Go To Websites for Information about Books
Looking for more information about your favourite authors or series, or for suggestions for what to read next? Check out some of these websites that we often "go to".
Quill & Quire is the place to go if you want reviews of Canadian books. With over 8000 reviews in their archives, you’re certain to find something of interest.
Fantastic Fiction has bibliographies of over 30,000 authors and information on over 350,000 books. This site is particularly useful if you want to know the order for books in a series. It also lists publication dates. If a book has been issued under more than one title, i.e. different in England and the U.S., this is usually noted. (N.B. Cover photos tend to be the UK editions, and editions available here often look different.)
The Book Review section of the Sunday edition of The New York Times is the most important publication for people in the book business. Most importantly, the Times focuses on the main stream books that most of us are interested in reading. It also has the most reliable and comprehensive best-seller lists available.
Shelf Awareness is a website for all book lovers and maintains separate daily newsletters for both the book trade and readers. Covering both non-fiction and fiction, it provides everything from Q & As with authors to reviews of lesser-known but notable books.
Book Riot is a great site for everything from reviews to odd bits of knowledge about the world of books, all with a healthy dose of humour!
Good Reads provides reviews from fellow readers, rather than critics, and encourages you to post your own reviews. It can also help you find similar books to those you have already enjoyed.
Page-Turner at The New Yorker: Their tagline “criticism, contention and conversation about books that matter” really says it all.
In Search of Classic Mystery Novels is the website for anyone who loves mysteries but hates reviews that spoil plot points and give away too much. It covers everyone from Agatha Christie to Lee Child.
Stop, You’re Killing Me! is another great site for mysteries. This one helps you search for books by historical time period, location around the world or even the occupation of the main character (besides solving crimes).
Library Thing helps you keep track of your books and connect to other readers with similar tastes. Since it includes catalogues from the Library of Congress and hundreds of other libraries worldwide, it is easy to find the book you are after.
AllReaders lets you determine the exact kind of book you want by letting you search by plot, setting or even descriptions of the main character. The information is provided by readers like us, so the more often you post your own ideas and reviews, the more accurate the searches will be.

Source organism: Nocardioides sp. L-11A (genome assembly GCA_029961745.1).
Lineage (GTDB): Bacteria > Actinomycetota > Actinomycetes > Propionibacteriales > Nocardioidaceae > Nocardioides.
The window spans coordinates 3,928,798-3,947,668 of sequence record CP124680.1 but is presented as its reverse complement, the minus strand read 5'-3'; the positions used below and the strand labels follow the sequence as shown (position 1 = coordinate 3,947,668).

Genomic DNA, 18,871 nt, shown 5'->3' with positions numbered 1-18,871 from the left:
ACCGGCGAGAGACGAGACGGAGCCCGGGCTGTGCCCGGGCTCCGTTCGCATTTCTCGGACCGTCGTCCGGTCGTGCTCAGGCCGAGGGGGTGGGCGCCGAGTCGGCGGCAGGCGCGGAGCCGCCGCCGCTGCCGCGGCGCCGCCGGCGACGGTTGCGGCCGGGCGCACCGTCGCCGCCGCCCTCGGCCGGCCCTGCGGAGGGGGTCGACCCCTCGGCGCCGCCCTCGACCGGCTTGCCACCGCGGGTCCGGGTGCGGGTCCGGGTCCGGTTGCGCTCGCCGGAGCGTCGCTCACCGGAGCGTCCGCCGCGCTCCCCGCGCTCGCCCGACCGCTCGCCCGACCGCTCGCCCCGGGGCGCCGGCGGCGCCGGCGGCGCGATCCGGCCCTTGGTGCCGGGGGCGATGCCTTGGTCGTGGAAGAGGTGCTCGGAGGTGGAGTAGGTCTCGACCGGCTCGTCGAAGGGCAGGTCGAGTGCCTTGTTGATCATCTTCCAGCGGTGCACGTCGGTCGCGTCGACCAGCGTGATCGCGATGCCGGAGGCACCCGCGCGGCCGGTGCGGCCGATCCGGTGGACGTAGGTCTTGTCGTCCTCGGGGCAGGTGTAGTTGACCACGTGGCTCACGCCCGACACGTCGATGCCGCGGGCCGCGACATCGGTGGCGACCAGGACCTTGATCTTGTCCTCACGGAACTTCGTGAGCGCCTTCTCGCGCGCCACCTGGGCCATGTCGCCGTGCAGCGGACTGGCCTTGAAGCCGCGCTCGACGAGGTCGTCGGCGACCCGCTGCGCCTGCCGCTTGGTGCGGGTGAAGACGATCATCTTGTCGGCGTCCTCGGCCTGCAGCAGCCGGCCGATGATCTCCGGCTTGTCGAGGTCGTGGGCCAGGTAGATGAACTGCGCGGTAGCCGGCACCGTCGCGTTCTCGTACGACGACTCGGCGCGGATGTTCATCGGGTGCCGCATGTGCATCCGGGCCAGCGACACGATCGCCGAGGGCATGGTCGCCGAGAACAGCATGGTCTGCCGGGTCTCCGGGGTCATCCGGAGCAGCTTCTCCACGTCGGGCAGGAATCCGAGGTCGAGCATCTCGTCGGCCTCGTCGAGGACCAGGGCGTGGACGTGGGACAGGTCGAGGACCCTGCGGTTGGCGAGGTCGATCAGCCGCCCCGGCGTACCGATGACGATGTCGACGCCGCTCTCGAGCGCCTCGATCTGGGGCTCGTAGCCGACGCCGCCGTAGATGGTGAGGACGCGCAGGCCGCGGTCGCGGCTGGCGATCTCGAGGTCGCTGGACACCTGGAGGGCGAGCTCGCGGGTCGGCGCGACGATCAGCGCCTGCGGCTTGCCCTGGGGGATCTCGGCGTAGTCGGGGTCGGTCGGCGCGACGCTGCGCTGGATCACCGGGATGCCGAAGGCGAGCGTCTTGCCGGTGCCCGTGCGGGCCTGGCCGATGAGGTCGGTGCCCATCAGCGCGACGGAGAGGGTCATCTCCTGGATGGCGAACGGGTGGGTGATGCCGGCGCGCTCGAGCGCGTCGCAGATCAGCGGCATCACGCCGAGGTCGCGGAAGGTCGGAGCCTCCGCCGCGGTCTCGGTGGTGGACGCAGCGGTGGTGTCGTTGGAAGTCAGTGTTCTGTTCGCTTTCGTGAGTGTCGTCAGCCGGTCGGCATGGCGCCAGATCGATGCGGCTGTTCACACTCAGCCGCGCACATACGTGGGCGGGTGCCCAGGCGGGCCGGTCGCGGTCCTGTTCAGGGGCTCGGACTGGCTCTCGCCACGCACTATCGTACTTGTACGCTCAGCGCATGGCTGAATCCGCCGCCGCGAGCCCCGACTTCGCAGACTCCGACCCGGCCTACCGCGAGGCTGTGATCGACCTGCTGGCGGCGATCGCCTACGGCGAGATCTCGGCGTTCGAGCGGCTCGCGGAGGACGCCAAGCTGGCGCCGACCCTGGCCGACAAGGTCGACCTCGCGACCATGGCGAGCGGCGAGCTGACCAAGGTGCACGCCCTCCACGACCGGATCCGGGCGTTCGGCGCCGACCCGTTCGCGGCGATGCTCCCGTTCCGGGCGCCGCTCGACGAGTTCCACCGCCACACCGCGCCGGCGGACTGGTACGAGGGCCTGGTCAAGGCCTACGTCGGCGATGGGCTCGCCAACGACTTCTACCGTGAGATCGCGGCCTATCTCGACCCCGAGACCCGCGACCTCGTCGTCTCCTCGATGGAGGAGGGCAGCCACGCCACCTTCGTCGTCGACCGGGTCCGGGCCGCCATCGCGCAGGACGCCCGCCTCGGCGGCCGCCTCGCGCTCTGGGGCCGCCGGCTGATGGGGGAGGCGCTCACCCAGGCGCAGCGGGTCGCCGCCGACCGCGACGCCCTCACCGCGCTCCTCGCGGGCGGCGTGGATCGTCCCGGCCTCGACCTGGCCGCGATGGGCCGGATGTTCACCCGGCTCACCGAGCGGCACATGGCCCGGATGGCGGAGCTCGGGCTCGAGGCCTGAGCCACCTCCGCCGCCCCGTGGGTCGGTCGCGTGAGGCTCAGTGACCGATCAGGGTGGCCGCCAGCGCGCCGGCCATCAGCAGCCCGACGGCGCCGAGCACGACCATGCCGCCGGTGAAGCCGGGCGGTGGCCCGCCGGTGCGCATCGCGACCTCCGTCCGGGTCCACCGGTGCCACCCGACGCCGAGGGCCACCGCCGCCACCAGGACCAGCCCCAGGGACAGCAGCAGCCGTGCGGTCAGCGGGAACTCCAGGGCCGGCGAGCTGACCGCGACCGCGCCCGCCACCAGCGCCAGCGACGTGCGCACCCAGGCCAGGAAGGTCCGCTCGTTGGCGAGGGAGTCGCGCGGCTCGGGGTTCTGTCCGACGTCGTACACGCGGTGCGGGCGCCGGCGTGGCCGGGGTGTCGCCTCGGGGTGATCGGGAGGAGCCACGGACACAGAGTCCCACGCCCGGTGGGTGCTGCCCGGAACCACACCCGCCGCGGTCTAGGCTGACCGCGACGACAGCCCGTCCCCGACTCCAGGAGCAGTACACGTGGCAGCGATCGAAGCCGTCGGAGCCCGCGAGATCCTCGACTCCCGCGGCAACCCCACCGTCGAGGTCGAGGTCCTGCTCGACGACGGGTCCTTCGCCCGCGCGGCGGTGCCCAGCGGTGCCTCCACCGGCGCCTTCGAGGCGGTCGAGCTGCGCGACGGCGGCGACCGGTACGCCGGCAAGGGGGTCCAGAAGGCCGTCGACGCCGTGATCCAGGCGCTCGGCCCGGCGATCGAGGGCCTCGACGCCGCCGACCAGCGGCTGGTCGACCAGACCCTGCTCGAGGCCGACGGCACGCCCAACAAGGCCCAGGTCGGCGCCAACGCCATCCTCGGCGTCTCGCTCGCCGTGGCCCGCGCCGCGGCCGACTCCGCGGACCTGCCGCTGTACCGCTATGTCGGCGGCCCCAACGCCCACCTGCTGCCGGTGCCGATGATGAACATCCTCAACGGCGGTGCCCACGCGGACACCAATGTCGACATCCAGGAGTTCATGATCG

www.flavorwire.com and www.ew.com/ew/books
Flavorwire and Shelf Life put pop culture at your fingertips. These two sites provide entertainment news across the spectrum. Catch up on what’s notable in movies, music and television, along with your book info.
Will Errickson’s blog Too Much Horror Fiction concentrates on vintage horror novels from the ‘60s, ‘70s and ‘80s with special attention to the awesome bur freaky cover art of that heyday.
The New York Review of Books is a serious publication for serious people. It is quite academic and its long reviews often describe books that are not found on the shelves of commercial book stores. But what wonderful reviews they are!
The Paris Review is for anyone who would like their literary musings to have a more philosophical flair. Especially noteworthy for their interviews with authors, the website has archives from the 1950s to today, so you can relive writers from Hemingway to Bradbury in their own words and in their own time.
The Washington Post Books would be just another great spot for book reviews, except for the reviews by Pulitzer-Prize winning journalist Michael Dirda. Dirda is a fount of knowledge on books, from their inception to today, but rather than being intimidating his reviews are genial and inspire you to read more widely than ever before.
ABE Books is the largest Used and Antiquarian book website. They list books from sellers all over the world. ABE is a portal so if you order through them your credit card information is not passed on to the bookseller; rather you pay ABE and ABE pays the book store to send you the book. This is a great way to get older titles that are no longer in print.